Whisky and Mostello at Distillerie Farthofer: The Emerging Epicentre of Austrian Whisky

Published on 14 June 2024 at 17:55

Little did I know the day I was about to have, rocking up to the little station of Mauer-Ohling in Austria. I walked up the hill to see Distillerie Farthofer , a distillery I first heard of over a year ago. Making whiskey from barley, oats, emmer, aged in casks used for mostello, a pear-based drink they invented themselves?! I had to see this!

What I saw was the result of a 2007-10 renovation of what used to be a keller for the farm across the road. The interior design came from South Tyrolean architects. Tours start here with a 20 minute film.

Farthofer makes a very wide range of spirits besides whisky, such as award-winning vodkas and the full Germanic gamut of liqueurs/schnapps. Mostello barrels are stacked up around the tour area: this is the Mostellaria

However, I only found out now, after arriving, that this space is no longer the home of the Farthofer distilling operation. They have built a whole new distillery 12km away , which will now become the largest center for whiskey production in Austria!

Out the back stands an old cider press, of the type used here for centuries. Another stands in a public square nearby. Josef shows me their two hybrid Holstein stills , previously used for whisky: one is damaged and undergoing repair during my visit. 450L and 250L capacity respectively, these were used for double distillation (including 2 column plates).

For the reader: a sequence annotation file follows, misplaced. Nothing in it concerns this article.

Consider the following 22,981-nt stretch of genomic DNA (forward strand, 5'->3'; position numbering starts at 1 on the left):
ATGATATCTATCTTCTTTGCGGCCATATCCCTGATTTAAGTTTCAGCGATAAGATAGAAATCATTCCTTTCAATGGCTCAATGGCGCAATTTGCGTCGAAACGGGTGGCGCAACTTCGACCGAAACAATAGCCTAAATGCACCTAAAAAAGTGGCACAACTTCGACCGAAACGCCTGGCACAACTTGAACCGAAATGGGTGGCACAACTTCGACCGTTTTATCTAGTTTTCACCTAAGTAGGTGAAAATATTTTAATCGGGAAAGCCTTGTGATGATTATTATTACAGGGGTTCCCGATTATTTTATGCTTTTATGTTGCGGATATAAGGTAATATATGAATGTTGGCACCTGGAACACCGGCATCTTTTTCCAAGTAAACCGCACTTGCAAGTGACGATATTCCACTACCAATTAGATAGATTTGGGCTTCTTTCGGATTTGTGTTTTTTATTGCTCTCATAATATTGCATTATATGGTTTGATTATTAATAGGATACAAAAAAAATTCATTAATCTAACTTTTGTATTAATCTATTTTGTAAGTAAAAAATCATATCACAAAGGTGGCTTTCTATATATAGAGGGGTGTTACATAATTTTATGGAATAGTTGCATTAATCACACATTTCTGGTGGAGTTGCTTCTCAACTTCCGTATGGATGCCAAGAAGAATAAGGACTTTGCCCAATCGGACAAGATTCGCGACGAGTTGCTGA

Like the new distillery (below), the Mostellaria is powered by a biomass heater , fed with local wood chip and elephant grass. Excess heat energy is sold to the neighboring fire station and school. Farthofer are now producing specialty malts at this older facility, such as an old rye variety being malted for a Vienna bakery . By comparison, the new facility produces malt for themselves and for other distillers specifically.


Mostello is all organic and unfiltered, only becoming clear with age as the yeast sinks. The oldest vintage comes from 2005. Tasting a 9 year aged example, I find it has a musty aroma like a tawny port. Absolutely mouth-watering - sweet and rich . The pear aromas are there, of course, but they're not honestly that strong like a fresh pear or juice; more on the edge. In fact, the nose has every kind of fruit bouncing around in it. There's no American oak vanilla in there - Josef confirms that Mostello only ages in Austrian and French oak casks.

Unaged Mostello 'new make' smells like grain, and tastes like a light, sour cider . Returning to the 9 year old vintage after trying this, the nose smells like cherry cola bottles. Don't assume you need to like pears to enjoy this - it's like a fruit soup ! While the unaged stuff is interesting, I think the aged kind is definitely superior. 

(L to R): the older, sweeter variety and the 'new make'


There's a slight difference in ABV between the two kinds: unaged mostello is 18.2% while the 9 year old has 21%.